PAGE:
May 1 2007

Why I was pissed off at my ISP

The only option I have for high speed access where I live is the local cable provider, CableOne. I’m stuck, and quite frankly, they suck. Now, add in what I pay… $59.95 a month for 5 mbps down/500 Kbps up. It’s a joke.

Adding to the pain now is Fiber To The Home (FTTH)…the internet connection of my dreams it seems. So far in the USA, this is primarily offered by the Verizon FiOS service, and only in very limited areas. The pricing runs 5 Mbps/2 Mbps for $39.99, 15 Mbps/2 Mbps for $49.99, 30 Mbps/5 Mbps $179.95. The last package is nuts, but I could spend $10 less a month and triple my download speed and quadruple my upload. That’s insane.

Then comes the pain of the Japanese connections. D’oh! Danny Choo has talked a couple times about the incredible speeds he’s getting, along with what he’s paying. He is paying around 5,000 yen ($41.73 at the current exchange) a month for a 100 mbps connection. To compare, I used the Speakeasy Speed Test and I got 5Mbps download speed and 261kbps upload speed. Danny Choo tested his and got 61.68Mbps download and 58.25Mbps upload. I may cry in a corner now. He is getting 12 times the download speed, and, well, a crapload more times the upload speed… and costing him $18 less a month than I’m paying.

Luis over at BlogD, also a blogger in Japan, informed me this was part of a program in Japan called “e-Japan“. The initiative was started in 2001 and stated:

a. Promote the establishment of one of the world’s most advanced Internet networks within five years, and enable all the people who need it to have ultra high-speed access networks1 (30-100Mbps2 as a standard) at affordable rates. (Aim to provide high-speed constant access networks3 to at least 30million households and ultra high-speed constant access to 10million households)

Seems they are succeeding.

So, how can the United States, the developer of the internet, be lagging so far behind other countries? It’s not just Japan who is handing us our asses when it comes to speeds, and here we are languishing at 5mbps. And even at that, at least once a week I seem to drop out at either work or home (yes, I pay $59.95 a month… per location… lucky me). Last night, when trying to do a blog entry, I lose my connection repeatedly, and it just fed me up. I want a better connection, but alas, I have NO options available to me. Never mind I am overpaying for such a slow connection, I just want it to be consistent!

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  • To be completely honest, the Japanese connections are not always up to the speed advertised. My 70 Mbps connection seems to have a 12 Mbps upload ceiling and a 40 Mbps upload ceiling, if I can ever get it up to those speeds–usually it’s somewhat less. But then again, the same is probably true for Internet connections everywhere. The advertised speeds are probably really best-possible-laboratory-condition speeds at optimum distance and et cetera.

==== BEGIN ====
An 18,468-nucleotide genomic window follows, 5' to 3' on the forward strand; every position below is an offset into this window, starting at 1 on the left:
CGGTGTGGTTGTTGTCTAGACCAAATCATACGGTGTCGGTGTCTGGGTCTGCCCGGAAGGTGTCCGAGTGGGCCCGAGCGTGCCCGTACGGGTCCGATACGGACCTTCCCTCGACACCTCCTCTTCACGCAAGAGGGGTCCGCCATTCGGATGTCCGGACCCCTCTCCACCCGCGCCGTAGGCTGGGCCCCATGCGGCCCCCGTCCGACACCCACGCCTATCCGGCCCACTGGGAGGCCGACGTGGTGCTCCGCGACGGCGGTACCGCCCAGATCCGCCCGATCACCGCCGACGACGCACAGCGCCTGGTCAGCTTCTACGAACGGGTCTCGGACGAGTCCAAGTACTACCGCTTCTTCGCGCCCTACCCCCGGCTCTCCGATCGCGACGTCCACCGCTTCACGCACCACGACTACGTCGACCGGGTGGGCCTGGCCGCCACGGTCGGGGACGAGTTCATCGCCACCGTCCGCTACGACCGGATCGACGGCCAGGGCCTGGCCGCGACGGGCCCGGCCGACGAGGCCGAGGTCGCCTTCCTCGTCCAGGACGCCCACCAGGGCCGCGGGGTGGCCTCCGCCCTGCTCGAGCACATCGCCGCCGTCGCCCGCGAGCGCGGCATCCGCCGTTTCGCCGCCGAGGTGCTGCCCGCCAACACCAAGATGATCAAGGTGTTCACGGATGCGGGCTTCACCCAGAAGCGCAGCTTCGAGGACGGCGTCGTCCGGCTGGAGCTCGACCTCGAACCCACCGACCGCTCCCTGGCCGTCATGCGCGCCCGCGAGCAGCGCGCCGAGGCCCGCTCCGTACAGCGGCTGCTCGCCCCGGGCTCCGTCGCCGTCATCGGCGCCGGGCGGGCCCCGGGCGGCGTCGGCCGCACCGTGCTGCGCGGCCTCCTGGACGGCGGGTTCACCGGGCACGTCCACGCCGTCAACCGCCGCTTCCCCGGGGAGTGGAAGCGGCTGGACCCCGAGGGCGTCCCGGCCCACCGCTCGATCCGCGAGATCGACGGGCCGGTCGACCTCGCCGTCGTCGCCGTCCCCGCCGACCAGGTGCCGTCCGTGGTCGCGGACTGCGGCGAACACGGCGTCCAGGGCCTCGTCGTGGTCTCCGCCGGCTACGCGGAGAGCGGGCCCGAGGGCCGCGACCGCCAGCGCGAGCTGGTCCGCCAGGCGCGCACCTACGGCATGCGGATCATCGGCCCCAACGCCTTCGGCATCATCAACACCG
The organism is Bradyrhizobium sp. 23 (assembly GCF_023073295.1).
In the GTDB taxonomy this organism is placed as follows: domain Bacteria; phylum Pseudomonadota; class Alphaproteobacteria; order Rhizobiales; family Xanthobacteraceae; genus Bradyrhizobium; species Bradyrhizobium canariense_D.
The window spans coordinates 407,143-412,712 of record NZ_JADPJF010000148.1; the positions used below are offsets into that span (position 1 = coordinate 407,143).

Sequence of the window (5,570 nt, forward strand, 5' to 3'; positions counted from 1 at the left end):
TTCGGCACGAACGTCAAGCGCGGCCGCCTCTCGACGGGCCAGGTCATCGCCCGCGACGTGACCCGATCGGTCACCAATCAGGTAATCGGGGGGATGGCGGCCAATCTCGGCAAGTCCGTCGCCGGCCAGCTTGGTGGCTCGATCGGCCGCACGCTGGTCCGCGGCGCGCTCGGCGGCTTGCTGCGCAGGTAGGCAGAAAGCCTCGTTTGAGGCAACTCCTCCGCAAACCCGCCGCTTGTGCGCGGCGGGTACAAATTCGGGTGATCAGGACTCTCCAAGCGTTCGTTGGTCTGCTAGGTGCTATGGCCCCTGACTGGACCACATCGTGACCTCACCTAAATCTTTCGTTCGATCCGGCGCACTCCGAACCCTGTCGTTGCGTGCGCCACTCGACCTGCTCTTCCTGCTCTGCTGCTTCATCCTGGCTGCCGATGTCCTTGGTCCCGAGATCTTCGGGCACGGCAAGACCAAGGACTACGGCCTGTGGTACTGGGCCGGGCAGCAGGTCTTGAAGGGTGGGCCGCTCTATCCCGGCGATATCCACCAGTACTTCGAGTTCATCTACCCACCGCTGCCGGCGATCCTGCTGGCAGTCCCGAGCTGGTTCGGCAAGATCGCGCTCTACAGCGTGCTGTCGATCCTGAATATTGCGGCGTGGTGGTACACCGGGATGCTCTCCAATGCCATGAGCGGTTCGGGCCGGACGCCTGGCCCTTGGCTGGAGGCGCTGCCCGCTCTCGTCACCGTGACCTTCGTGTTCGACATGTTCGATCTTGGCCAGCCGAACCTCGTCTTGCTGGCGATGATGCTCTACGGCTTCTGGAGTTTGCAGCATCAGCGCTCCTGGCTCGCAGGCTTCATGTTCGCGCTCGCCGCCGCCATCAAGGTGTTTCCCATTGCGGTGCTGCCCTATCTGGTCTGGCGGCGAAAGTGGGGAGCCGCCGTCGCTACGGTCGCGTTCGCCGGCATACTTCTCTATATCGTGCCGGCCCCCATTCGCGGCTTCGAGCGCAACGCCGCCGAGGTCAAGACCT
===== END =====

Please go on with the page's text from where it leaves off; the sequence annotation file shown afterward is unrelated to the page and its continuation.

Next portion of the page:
Still, I can’t complain–it is fast, and does cost less than $40 a month. Soon after I got it installed, I got speed rates for a single download that ranged into the 25 Mbps range. Sometimes for a Bittorrent, I can get 8-10 Mbps per file, and a 350 MB file can come down in a matter of an hour or two. Some specific regular 175 MB downloads come down extra fast, in less than five minutes.

    The bitch of the American story is not only that America has no real cohesive Internet broadband plans or programs, but that consumers got shafted–the Telecoms got a juicy fee increase based upon the promise that they would invest the income in broadband connections like your FTTH–and then they welched and kept the money. NOW they say that they need the money from abolishing Net Neutrality, and they’ll use that money to pay for your F/O… which, of course, they carefully arranged not to be a binding promise, so you can guess where THAT is headed.

    In the end, the US Telecoms will offer fast, cheap F/O connections only when the economic constraints force them to–and as long as they can make most of their money off of lower-speed connections without spending all that money on infrastructure upgrades, they will do it.

  • Erm… that’s a 40 Mbps download ceiling. Sorry.

  • Oops. And the 350 MB file usually comes down within an hour or two–it can come down in a lot less, especially if you get those lucky 1MB/sec speeds on it. Sorry for the excessive corrections.

  • Correct away Luis:) I know the advertised speeds are RARELY going to be a reality, heck, I hardly ever get my 5mbps. It is insane what I’m paying though. When I decided to run a small server from my office, I had to go to their $99 a month package, and all that did was “double” my upload speed. The server moved like a snail, so I dumped it and went back down to the $59 package.

    I am still WAY overpaying for what I receive, and as you sighted, the telecoms just keep shafting us. This is not going away anytime soon, and it is quite frankly pissing me off. (I know… Sean pissed… what a shocker.)

  • Roy

    In the condominium I was living in before I moved I got a shared (with 10 other units)100Mbps fiber/optic connection that would average around 40Mbps up/down. The best part was that it was totally free AND I got 5 global IPs to boot AND they had lan ports in the walls of every room. Japan is great!

    Now, I have to PAY for the Fiber in my house which totally sucks…

  • Roy… please go die…


    *mumbles about FREE 40mbps*

  • Roy: please fill me in. I’ve heard of Global IPs before, but do not yet fully understand their utility. Could you tell me what they’re best for?

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